Tuesday, February 12, 2013

Simulacra and Simulations

In this essay, Baudrillard finds abstraction today to be no longer of the map, the double, the mirror or the concept. For him, simulation is the generation of the real without origin or reality – a hyperreal. The imaginary representation that a cartographer creates between the map and the territory disappears with simulation that does not operate in a discursive way. The age of simulations begins with the “liquidation of all referentials” and then their resurrection in systems of signs. He elaborates that there is no longer any question of imitation or even parody but rather a question of substituting the real itself with signs of the real.

He says, “To simulate is to feign to have what one hasn’t” and gives the example of someone who can simulate an illness by producing in himself some of the symptoms itself. If the simulator produces the symptoms, can he or she be ill at all? If symptoms can be produced, then every illness may be considered simulatable and medicine loses its meaning because it only knows how to treat “true” illnesses. He also gives the example of divine icons. He questions if their supreme divine authority lies in their incarnation in images as a visible theology or due to simulacra which deploys their power of fascination – that of substituting the visible icons for the pure idea of God. This is exactly what drove the iconoclasts to destroy images because they feared the omnipotence of simulacra and instead accorded them their actual worth in the process of despising and destroying them. Baudrillard says, “God himself has only ever been his own simulacrum.” On the other hand iconolaters through the representations of God, enacted his death and disappearance, for example the 
Jesuits who based their politics on the virtual disappearance of God. He suggests four phases of the image: it is a reflection of a basic reality – the image is a good appearance; it masks and perverts a basic reality – it is an evil appearance; it masks the absence of a basic reality – plays at being an appearance like in sorcery; and finally it bears no relation to any reality and it is its own pure simulacrum or simulation. This is a turning point for Baudrillard. He further says that when the real is no longer what it used to be, nostalgia assumes its full meaning.

He then gives the example of Disneyland as a perfect model to illustrate the orders of simulation. It is a play of illusions and phantasms and a social microcosm. Inside it a whole range of gadgets attract the crowds while outside exists solitude in the parking lot. All the values of the United States are recreated and exalted here in miniature and comic strip form. He explains that Disneyland is presented to be the imaginary to make believe that the rest is real, when in fact the rest of America is no longer real – but hyperreal. Disneyland is neither true nor false but a “deterrence machine” set up to reiterate the fiction of the real. He next discusses Watergate. He finds that it was not a scandal but succeeded in perpetuating the idea that it was a scandal by injecting a “large dose of political morality on a global scale”. Since capital is itself immoral, it can only function behind a moral superstructure, that which the Washington Post journalists furthered. It cannot be denounced according to moral or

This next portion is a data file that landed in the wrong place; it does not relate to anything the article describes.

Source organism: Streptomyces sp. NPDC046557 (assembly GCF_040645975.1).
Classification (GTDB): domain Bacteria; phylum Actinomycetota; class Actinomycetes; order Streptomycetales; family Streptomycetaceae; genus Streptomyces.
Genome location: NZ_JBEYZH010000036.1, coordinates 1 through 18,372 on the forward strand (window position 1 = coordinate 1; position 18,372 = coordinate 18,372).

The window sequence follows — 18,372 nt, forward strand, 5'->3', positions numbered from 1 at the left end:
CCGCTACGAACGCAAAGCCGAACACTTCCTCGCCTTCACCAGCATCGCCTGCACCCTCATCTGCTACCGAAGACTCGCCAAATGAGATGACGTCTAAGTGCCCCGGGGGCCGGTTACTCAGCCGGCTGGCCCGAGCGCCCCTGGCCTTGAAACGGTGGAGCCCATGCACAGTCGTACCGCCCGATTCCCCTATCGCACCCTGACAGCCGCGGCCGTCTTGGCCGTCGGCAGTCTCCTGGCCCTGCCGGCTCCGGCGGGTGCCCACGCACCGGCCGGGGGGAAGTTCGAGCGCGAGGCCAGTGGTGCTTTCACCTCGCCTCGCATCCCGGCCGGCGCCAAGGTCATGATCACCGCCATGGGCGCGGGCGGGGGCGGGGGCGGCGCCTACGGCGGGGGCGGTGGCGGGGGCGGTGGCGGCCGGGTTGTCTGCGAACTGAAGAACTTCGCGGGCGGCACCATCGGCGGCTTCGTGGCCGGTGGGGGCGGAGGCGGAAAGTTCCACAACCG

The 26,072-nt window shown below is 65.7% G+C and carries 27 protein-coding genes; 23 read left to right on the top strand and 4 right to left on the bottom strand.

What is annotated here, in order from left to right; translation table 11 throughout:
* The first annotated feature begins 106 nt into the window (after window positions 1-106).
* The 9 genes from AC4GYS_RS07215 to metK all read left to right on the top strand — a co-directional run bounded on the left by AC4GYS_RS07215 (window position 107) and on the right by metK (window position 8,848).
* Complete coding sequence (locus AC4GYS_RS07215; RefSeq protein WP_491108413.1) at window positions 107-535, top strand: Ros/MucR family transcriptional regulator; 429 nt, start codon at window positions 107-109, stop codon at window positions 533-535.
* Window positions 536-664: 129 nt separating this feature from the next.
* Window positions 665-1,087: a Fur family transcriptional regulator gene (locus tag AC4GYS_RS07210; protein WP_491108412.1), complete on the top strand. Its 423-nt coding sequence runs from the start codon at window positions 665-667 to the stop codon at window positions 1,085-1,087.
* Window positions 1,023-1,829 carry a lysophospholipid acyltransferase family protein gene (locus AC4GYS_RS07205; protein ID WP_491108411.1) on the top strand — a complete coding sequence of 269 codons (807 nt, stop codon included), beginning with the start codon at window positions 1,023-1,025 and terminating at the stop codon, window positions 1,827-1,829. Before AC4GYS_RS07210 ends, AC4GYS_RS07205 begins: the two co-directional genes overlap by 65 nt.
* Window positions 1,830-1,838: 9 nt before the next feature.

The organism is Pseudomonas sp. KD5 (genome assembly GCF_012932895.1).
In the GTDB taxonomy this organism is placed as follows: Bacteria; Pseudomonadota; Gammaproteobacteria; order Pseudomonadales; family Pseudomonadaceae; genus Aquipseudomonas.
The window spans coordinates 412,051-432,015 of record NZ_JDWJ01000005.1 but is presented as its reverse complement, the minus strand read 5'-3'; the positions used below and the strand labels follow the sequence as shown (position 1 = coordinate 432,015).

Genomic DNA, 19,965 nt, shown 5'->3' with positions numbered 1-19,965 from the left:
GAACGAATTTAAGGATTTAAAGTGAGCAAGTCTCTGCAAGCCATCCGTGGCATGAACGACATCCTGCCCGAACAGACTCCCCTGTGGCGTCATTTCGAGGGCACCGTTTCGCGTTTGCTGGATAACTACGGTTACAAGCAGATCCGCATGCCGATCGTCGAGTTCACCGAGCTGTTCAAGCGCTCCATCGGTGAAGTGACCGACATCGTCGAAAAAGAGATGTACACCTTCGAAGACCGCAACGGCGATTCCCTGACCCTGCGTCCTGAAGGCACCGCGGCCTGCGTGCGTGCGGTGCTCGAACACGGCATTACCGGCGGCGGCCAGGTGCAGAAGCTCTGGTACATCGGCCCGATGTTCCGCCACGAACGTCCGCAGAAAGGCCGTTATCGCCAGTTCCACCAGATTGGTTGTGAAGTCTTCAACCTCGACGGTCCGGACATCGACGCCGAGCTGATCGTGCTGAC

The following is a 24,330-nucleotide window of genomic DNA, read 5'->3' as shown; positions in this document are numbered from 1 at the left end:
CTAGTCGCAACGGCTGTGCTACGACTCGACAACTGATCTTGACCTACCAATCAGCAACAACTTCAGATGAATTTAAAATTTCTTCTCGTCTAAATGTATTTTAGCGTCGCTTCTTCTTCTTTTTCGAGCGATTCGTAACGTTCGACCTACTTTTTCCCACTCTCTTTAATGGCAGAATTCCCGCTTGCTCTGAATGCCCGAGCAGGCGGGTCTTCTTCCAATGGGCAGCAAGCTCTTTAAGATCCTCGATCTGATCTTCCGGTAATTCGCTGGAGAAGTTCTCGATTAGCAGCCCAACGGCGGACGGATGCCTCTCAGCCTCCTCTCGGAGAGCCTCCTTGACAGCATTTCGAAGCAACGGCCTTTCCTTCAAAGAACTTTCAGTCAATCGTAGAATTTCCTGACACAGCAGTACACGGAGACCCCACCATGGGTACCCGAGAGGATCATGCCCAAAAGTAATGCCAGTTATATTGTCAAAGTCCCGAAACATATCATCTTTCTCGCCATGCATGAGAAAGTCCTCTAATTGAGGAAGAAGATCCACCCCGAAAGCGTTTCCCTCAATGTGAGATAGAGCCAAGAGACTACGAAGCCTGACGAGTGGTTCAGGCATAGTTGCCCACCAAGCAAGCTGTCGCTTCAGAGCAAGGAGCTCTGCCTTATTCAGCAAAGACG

economic judgements but according to symbolic law.

Baudrillard gives another example of the Moebius strip to illustrate how referentials and their discourses mingle in a circular way – if history took its force from opposing itself to nature and the discourse of desire opposed itself to that of power then today their signifiers and scenarios are exchanged. Further everything proves its existence by its opposite: real by the imaginary, truth by scandal, work by strike, art by anti-art, theatre by anti-theatre etc. Thus every situation and power “speaks of itself by denial”. Power can stage its own murder to regain legitimacy eg. Kennedy murders.

Law and order too might be nothing more than a simulation. It is impossible now to prove the real, to isolate the real, and illusion is no longer possible because the real is not possible anymore. Thus the order, or the weapon of power is to “reinject realness and referentiality” everywhere so that we are convinced of the social reality, the economy and production. It is melancholy for societies without power that gave rise to fascism. And ironically it is through the death of the social that socialism will emerge, as through the death of God that religions emerged. Thus “power is no longer present except to conceal that there is none”. Also, real work and real production has also disappeared. Ideology is a betrayal of reality by signs and simulation corresponds to reduplication by signs. Ideology will always want to restore the objective process but it is impossible to restore the truth beneath the simulacrum.

Author: Harmanpreet Kaur

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